He continues: “If you look at the advances in expert systems, in automation, in artificial intelligence and the consequences of these over the next five or 10 years, that’s going to present some very interesting regulatory challenges about what is the definition of the practice of law – what should be regulated and what should not be regulated?”

Returning to his theme of drivers from the marketplace, Chapman adds: “The challenge is that the customer is driving change, at pace, whether it’s the consumer or the large corporation or the small business. And it will be interesting for regulators to try and keep up with that. I don’t think the regulator does the profession any service if it actually doesn’t enable the profession to compete. There’s an interesting debate about what does the regulator do going forward. That’s not an easy question, but it certainly is an important one.”

A law graduate himself before an initial move into fund management, Chapman has in turn founded and grown three successful businesses, principally by identifying big new market developments: IT training and recruitment, then HR consultancy with the emergence of “commoditisation” in professional services, and now the changing legal services market. His concluding thoughts? “This is a fantastic time to be in the legal market, because it’s at a point of fundamental change. That change is being driven by the customer, whatever that customer is; it’s also being driven by the regulator, and in particular by technology. The question for all of us is, how do we respond to that? What do we do about it, and how do we capitalise on it? It’s a great time to be in the legal market; it’s a fantastic opportunity.”

The rule of law advances?

An emerging influence of a very different nature on the legal world is the Bingham Centre for the Rule of Law, whose founding director Sir Jeffrey Jowell QC will also deliver a keynote conference address.

Created in 2010 in honour of the late Lord Bingham of Cornhill, the only judge to have successively held the offices of Master of the Rolls, Lord Chief Justice and Senior Law Lord, and who wrote a book dedicated to the rule of law, the Centre’s mission is to understand and promote the rule of law worldwide, consider the challenges it faces, provide an intellectual framework within which it can operate, and fashion the practical tools to support it.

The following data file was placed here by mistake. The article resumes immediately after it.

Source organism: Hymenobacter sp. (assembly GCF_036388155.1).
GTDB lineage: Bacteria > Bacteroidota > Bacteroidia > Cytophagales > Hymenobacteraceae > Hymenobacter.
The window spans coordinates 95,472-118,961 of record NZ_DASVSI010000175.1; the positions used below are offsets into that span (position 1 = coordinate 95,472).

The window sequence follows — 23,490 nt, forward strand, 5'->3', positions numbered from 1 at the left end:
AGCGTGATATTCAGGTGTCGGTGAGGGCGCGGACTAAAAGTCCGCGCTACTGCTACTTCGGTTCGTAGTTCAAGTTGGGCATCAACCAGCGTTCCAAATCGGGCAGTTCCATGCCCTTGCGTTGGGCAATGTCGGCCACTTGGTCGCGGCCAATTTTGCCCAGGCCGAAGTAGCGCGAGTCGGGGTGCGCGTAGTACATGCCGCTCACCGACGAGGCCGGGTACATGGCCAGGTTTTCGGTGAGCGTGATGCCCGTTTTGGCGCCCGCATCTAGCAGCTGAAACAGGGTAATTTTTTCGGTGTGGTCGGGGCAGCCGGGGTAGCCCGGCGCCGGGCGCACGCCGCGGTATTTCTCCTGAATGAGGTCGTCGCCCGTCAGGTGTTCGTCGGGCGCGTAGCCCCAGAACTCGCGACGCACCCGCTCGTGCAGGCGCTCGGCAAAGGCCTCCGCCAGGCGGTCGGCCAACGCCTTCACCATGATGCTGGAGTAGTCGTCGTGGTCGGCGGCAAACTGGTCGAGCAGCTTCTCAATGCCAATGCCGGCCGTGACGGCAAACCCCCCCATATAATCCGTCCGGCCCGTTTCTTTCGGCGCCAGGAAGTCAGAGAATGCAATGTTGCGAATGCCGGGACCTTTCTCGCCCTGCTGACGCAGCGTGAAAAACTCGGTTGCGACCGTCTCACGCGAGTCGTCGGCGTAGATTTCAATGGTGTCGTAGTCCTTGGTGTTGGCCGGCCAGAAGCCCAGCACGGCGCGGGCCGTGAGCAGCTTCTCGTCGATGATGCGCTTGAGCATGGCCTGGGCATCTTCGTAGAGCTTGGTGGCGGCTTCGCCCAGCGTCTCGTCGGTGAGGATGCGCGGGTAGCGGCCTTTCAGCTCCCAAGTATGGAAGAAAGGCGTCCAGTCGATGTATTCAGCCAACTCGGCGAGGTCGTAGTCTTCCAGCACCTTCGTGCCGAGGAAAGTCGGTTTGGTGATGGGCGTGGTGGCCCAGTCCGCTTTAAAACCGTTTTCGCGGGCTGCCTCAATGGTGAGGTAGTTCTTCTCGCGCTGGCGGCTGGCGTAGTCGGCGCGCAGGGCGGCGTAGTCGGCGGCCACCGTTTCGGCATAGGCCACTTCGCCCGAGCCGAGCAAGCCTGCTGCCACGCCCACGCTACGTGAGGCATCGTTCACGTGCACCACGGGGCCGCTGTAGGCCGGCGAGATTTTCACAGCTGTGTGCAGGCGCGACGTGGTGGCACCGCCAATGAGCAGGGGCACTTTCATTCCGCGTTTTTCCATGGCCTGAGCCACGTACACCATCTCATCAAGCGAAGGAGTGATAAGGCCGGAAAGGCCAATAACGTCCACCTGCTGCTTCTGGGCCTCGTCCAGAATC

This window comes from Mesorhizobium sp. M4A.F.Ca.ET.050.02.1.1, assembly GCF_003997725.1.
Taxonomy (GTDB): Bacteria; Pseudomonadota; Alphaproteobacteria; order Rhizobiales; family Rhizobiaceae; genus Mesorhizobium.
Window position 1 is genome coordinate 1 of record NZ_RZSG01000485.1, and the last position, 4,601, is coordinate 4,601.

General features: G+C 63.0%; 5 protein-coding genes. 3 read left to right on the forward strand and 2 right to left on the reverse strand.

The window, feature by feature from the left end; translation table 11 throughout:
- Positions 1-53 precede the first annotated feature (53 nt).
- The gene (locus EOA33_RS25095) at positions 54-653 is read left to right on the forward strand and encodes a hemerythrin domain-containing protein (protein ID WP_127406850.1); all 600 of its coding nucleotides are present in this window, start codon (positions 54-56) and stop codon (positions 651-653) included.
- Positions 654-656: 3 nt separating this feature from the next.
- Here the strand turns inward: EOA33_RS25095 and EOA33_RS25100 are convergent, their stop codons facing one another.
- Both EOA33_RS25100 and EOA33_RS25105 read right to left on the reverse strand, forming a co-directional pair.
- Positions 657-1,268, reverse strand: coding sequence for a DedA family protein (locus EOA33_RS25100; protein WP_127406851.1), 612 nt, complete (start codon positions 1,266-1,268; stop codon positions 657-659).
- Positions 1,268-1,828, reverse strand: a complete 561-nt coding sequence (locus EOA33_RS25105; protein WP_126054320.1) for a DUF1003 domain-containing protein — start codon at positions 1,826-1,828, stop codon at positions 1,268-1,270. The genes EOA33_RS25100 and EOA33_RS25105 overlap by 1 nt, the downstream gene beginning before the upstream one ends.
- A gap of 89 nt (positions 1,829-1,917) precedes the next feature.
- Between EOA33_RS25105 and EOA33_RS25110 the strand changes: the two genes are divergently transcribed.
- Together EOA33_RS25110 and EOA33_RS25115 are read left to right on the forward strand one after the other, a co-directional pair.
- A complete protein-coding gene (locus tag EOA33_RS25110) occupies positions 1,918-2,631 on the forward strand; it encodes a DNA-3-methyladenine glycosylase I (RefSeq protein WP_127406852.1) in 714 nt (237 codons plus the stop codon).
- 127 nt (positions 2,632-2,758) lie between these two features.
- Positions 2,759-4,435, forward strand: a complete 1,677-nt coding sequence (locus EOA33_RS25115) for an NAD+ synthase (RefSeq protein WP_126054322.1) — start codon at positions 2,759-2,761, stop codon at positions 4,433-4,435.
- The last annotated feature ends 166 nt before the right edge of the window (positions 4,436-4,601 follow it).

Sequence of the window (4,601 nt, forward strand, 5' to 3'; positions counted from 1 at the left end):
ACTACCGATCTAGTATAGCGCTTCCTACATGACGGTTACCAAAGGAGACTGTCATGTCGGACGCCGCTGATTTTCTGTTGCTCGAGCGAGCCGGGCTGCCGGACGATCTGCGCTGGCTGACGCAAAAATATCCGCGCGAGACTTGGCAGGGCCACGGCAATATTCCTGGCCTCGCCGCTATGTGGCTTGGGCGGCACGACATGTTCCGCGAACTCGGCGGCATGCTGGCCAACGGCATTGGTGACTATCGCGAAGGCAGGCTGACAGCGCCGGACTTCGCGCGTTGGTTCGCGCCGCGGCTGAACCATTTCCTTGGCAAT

Now employing a dozen full time researchers, with additional support from practitioners and academics from across the UK, the Bingham Centre has become involved in a remarkable range of work, within the UK and overseas, as its reputation has spread. Asked to pick out some highlights, Jowell points to promoting safeguards in respect of the UK Government’s cutting down of judicial review and legal aid, along with work in the area of fair trials. Abroad, it has worked on constitutional options for Burma (Myanmar), with the national parliament and figures such as Aung San Suu Kyi; with the Palestinian Authority on the West Bank, advising on the balance between the judiciary and the executive; and with the University of Cape Town, and the Commonwealth Secretariat, on judicial appointment methods that protect judicial independence. “The Centre has grown since its establishment just under five years ago. Its support has increased and we’ve been in Scotland on a couple of occasions to give talks and try to enlist the support of the legal profession and others.”